Dentistry and Oral Health-Sci Forschen

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The Effect of Stress on Clinical and Preclinical Dental Students’ Performance at King Abdulaziz University

  Ali Sameer Albandar1*      Hala Mokhtar Abdel Alim2      Abdulhadi Mohammed Albandar2      Najlaa Hussein Basulay2   

1Oral and Maxillofacial Surgery Resident, Abu Qutada Alansari St, Doha Al Janubiyah, Dhahran, Saudi Arabia
2Department of Oral and Maxillofacial Surgery, Faculty of Dentistry, King Abdulaziz University, Alsulimanya, Jeddah, Saudi Arabia

*Corresponding author: Ali Sameer Albandar, Oral and Maxillofacial Surgery Resident, Abu Qutada Alansari St, Doha Al Janubiyah, Dhahran 34451, Saudi Arabia, Tel: +966560525211; E-mail:


Objectives: It is well known that dental training constitutes a stressful environment among undergraduate students. The aim of this study is to identify the effect of stressors on students’ clinical and preclinical performance.

Materials and methods: A cross-sectional study was designed using a modified Dental Environment Stress questionnaire that was distributed to 288 undergraduate students within the Faculty of Dentistry of King Abdulaziz University from September 1, 2016 to April 30, 2017.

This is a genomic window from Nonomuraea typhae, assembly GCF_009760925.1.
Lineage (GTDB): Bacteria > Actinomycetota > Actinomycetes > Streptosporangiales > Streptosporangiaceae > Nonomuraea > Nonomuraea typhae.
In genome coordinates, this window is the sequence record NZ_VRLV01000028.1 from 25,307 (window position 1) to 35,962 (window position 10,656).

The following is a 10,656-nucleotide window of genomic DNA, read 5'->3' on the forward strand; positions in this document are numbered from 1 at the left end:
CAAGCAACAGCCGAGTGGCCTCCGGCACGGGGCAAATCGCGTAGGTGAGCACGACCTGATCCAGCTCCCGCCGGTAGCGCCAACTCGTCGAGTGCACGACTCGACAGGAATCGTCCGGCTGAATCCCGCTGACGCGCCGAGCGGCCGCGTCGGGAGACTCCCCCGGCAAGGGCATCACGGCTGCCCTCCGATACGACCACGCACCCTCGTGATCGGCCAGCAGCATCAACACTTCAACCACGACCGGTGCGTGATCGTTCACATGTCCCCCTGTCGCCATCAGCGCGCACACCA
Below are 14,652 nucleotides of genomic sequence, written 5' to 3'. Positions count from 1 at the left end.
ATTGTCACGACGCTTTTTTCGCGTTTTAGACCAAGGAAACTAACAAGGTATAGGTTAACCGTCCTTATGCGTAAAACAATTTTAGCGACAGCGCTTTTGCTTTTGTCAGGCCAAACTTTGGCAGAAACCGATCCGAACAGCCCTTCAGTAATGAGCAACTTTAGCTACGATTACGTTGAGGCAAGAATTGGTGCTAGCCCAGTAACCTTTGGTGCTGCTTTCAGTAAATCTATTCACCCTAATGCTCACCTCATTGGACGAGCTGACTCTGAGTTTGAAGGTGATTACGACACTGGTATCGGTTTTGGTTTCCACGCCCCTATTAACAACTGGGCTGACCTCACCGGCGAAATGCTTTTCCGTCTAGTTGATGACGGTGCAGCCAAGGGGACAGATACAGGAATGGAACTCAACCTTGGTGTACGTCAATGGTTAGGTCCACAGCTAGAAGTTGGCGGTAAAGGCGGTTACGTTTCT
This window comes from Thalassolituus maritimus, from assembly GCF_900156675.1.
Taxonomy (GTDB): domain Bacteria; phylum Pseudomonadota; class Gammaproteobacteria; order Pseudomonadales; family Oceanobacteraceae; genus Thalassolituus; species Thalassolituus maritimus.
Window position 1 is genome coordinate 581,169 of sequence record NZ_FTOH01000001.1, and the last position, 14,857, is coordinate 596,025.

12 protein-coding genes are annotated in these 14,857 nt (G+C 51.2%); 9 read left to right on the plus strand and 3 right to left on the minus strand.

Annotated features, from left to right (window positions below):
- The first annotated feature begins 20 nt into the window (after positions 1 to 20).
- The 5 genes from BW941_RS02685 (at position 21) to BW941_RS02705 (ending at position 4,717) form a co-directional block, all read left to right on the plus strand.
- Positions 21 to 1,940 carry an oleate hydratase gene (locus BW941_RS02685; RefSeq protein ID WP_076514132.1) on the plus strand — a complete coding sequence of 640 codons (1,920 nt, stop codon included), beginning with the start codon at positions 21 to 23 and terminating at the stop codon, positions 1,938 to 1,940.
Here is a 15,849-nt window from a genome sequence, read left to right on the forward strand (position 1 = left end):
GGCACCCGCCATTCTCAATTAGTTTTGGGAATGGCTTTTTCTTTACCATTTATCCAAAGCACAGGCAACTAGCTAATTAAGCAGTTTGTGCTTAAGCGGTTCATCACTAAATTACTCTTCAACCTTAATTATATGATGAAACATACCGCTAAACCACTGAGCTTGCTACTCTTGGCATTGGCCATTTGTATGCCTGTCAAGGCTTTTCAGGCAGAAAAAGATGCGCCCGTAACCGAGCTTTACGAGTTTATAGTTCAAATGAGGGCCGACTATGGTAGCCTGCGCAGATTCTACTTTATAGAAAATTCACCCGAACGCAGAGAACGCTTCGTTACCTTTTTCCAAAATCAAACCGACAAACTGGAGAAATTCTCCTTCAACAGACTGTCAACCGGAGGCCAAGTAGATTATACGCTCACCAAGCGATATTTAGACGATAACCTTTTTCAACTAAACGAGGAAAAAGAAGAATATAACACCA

Results: One hundred and twenty-four (49.6%) respondents were females and 126 were males (50.4%). Sixth year students showed the highest responses (27.20%), while third year students showed the lowest responses (14.40%). The most stressful factors were from the theoretical domain, while the least stressful factors were from the faculty domain as well as the personal domain. ANOVA statistical tests were used to assess the mean difference in the levels of stress between the academic years of the students, which proved significant for almost all questions. The students’ grades were used to measure dental performance, which recorded improvement between first and second semesters.

Conclusion: The present results indicate that recorded grades demonstrated an ascending improvement in confidence; even though the results also demonstrated that stress proportionally increases over the academic years. Our dynamic ever-evolving curriculum can explain this condition and represents the cornerstone of controlling stress among our students.


Stress; Dental students; Preclinical performance; Clinical performance; Academic performance